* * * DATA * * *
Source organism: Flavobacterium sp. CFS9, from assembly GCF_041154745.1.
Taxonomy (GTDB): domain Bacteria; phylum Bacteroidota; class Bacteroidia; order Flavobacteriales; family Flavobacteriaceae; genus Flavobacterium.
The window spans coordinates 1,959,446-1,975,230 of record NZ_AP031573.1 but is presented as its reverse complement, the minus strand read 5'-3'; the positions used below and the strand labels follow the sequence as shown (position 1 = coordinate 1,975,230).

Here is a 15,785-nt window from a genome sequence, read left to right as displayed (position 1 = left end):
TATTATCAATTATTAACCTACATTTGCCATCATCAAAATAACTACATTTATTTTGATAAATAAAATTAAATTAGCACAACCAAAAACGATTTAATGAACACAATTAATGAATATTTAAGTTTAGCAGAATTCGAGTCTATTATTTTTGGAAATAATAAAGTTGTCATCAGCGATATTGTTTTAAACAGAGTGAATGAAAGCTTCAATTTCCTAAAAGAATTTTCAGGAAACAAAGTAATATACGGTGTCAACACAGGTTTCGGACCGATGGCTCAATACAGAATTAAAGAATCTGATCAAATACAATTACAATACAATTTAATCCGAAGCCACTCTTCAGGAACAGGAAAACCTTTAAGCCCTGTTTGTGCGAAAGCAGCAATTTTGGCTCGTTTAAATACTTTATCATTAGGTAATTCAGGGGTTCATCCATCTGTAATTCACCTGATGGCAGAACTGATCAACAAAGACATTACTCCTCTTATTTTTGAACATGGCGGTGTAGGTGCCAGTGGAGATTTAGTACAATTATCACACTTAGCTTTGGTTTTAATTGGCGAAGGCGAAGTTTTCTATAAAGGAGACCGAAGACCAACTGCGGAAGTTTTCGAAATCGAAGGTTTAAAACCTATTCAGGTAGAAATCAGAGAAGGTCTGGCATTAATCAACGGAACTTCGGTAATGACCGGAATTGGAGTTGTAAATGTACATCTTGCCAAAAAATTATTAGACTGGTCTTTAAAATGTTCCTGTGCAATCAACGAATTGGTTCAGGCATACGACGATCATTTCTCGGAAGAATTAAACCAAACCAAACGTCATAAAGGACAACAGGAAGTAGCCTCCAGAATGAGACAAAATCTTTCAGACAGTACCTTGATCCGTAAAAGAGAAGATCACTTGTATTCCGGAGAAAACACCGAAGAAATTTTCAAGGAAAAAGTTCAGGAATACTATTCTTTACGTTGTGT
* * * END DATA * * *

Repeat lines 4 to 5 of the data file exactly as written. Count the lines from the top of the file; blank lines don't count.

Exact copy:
Here is a 15,785-nt window from a genome sequence, read left to right as displayed (position 1 = left end):
TATTATCAATTATTAACCTACATTTGCCATCATCAAAATAACTACATTTATTTTGATAAATAAAATTAAATTAGCACAACCAAAAACGATTTAATGAACACAATTAATGAATATTTAAGTTTAGCAGAATTCGAGTCTATTATTTTTGGAAATAATAAAGTTGTCATCAGCGATATTGTTTTAAACAGAGTGAATGAAAGCTTCAATTTCCTAAAAGAATTTTCAGGAAACAAAGTAATATACGGTGTCAACACAGGTTTCGGACCGATGGCTCAATACAGAATTAAAGAATCTGATCAAATACAATTACAATACAATTTAATCCGAAGCCACTCTTCAGGAACAGGAAAACCTTTAAGCCCTGTTTGTGCGAAAGCAGCAATTTTGGCTCGTTTAAATACTTTATCATTAGGTAATTCAGGGGTTCATCCATCTGTAATTCACCTGATGGCAGAACTGATCAACAAAGACATTACTCCTCTTATTTTTGAACATGGCGGTGTAGGTGCCAGTGGAGATTTAGTACAATTATCACACTTAGCTTTGGTTTTAATTGGCGAAGGCGAAGTTTTCTATAAAGGAGACCGAAGACCAACTGCGGAAGTTTTCGAAATCGAAGGTTTAAAACCTATTCAGGTAGAAATCAGAGAAGGTCTGGCATTAATCAACGGAACTTCGGTAATGACCGGAATTGGAGTTGTAAATGTACATCTTGCCAAAAAATTATTAGACTGGTCTTTAAAATGTTCCTGTGCAATCAACGAATTGGTTCAGGCATACGACGATCATTTCTCGGAAGAATTAAACCAAACCAAACGTCATAAAGGACAACAGGAAGTAGCCTCCAGAATGAGACAAAATCTTTCAGACAGTACCTTGATCCGTAAAAGAGAAGATCACTTGTATTCCGGAGAAAACACCGAAGAAATTTTCAAGGAAAAAGTTCAGGAATACTATTCTTTACGTTGTGT